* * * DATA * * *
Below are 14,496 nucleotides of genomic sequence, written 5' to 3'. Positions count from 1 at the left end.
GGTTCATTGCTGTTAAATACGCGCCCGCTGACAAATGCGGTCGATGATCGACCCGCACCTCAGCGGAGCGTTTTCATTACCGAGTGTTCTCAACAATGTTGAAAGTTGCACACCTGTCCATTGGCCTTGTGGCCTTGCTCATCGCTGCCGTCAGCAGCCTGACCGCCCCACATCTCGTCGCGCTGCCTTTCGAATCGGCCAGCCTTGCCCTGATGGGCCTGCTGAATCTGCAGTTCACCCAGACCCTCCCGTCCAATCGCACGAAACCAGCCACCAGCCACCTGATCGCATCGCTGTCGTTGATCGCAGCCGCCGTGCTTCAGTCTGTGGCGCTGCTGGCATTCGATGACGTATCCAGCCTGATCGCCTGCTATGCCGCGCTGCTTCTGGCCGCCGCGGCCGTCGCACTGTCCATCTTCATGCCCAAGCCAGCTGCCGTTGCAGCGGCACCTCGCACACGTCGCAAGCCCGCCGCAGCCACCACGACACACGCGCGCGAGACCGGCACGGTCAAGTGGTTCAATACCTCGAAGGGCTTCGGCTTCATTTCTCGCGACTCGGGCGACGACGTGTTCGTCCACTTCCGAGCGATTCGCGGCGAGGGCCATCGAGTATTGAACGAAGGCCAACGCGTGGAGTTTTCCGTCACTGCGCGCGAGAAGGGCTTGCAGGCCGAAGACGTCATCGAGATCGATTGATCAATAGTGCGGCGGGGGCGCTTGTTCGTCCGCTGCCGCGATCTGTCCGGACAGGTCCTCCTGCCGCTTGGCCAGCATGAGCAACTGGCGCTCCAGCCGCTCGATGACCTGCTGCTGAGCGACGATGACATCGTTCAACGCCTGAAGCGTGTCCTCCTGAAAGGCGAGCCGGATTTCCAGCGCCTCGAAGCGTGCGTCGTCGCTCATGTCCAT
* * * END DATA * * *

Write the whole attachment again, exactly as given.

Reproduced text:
Below are 14,496 nucleotides of genomic sequence, written 5' to 3'. Positions count from 1 at the left end.
GGTTCATTGCTGTTAAATACGCGCCCGCTGACAAATGCGGTCGATGATCGACCCGCACCTCAGCGGAGCGTTTTCATTACCGAGTGTTCTCAACAATGTTGAAAGTTGCACACCTGTCCATTGGCCTTGTGGCCTTGCTCATCGCTGCCGTCAGCAGCCTGACCGCCCCACATCTCGTCGCGCTGCCTTTCGAATCGGCCAGCCTTGCCCTGATGGGCCTGCTGAATCTGCAGTTCACCCAGACCCTCCCGTCCAATCGCACGAAACCAGCCACCAGCCACCTGATCGCATCGCTGTCGTTGATCGCAGCCGCCGTGCTTCAGTCTGTGGCGCTGCTGGCATTCGATGACGTATCCAGCCTGATCGCCTGCTATGCCGCGCTGCTTCTGGCCGCCGCGGCCGTCGCACTGTCCATCTTCATGCCCAAGCCAGCTGCCGTTGCAGCGGCACCTCGCACACGTCGCAAGCCCGCCGCAGCCACCACGACACACGCGCGCGAGACCGGCACGGTCAAGTGGTTCAATACCTCGAAGGGCTTCGGCTTCATTTCTCGCGACTCGGGCGACGACGTGTTCGTCCACTTCCGAGCGATTCGCGGCGAGGGCCATCGAGTATTGAACGAAGGCCAACGCGTGGAGTTTTCCGTCACTGCGCGCGAGAAGGGCTTGCAGGCCGAAGACGTCATCGAGATCGATTGATCAATAGTGCGGCGGGGGCGCTTGTTCGTCCGCTGCCGCGATCTGTCCGGACAGGTCCTCCTGCCGCTTGGCCAGCATGAGCAACTGGCGCTCCAGCCGCTCGATGACCTGCTGCTGAGCGACGATGACATCGTTCAACGCCTGAAGCGTGTCCTCCTGAAAGGCGAGCCGGATTTCCAGCGCCTCGAAGCGTGCGTCGTCGCTCATGTCCAT